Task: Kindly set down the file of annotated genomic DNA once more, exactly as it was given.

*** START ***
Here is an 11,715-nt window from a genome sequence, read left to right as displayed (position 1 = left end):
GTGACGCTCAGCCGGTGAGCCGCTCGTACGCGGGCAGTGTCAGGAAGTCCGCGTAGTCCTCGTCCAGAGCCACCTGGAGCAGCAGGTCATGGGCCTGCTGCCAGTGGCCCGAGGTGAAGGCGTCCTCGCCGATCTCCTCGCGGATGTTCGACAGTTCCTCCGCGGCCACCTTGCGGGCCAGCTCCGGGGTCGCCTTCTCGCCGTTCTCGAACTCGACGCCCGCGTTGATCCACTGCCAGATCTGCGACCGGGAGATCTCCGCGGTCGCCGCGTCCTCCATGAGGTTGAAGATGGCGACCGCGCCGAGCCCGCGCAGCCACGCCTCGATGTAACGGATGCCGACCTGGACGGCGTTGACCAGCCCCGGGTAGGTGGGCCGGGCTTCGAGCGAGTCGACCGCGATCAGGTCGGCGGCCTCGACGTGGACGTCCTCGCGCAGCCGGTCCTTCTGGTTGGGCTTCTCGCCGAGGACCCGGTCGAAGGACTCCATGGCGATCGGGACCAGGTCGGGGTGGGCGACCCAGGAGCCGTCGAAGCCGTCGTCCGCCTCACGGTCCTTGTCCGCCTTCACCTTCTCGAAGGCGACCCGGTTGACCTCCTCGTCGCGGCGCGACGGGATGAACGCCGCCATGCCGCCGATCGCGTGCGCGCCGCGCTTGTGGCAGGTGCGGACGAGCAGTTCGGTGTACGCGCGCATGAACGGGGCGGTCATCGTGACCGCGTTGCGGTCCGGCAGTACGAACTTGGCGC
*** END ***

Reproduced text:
Here is an 11,715-nt window from a genome sequence, read left to right as displayed (position 1 = left end):
GTGACGCTCAGCCGGTGAGCCGCTCGTACGCGGGCAGTGTCAGGAAGTCCGCGTAGTCCTCGTCCAGAGCCACCTGGAGCAGCAGGTCATGGGCCTGCTGCCAGTGGCCCGAGGTGAAGGCGTCCTCGCCGATCTCCTCGCGGATGTTCGACAGTTCCTCCGCGGCCACCTTGCGGGCCAGCTCCGGGGTCGCCTTCTCGCCGTTCTCGAACTCGACGCCCGCGTTGATCCACTGCCAGATCTGCGACCGGGAGATCTCCGCGGTCGCCGCGTCCTCCATGAGGTTGAAGATGGCGACCGCGCCGAGCCCGCGCAGCCACGCCTCGATGTAACGGATGCCGACCTGGACGGCGTTGACCAGCCCCGGGTAGGTGGGCCGGGCTTCGAGCGAGTCGACCGCGATCAGGTCGGCGGCCTCGACGTGGACGTCCTCGCGCAGCCGGTCCTTCTGGTTGGGCTTCTCGCCGAGGACCCGGTCGAAGGACTCCATGGCGATCGGGACCAGGTCGGGGTGGGCGACCCAGGAGCCGTCGAAGCCGTCGTCCGCCTCACGGTCCTTGTCCGCCTTCACCTTCTCGAAGGCGACCCGGTTGACCTCCTCGTCGCGGCGCGACGGGATGAACGCCGCCATGCCGCCGATCGCGTGCGCGCCGCGCTTGTGGCAGGTGCGGACGAGCAGTTCGGTGTACGCGCGCATGAACGGGGCGGTCATCGTGACCGCGTTGCGGTCCGGCAGTACGAACTTGGCGC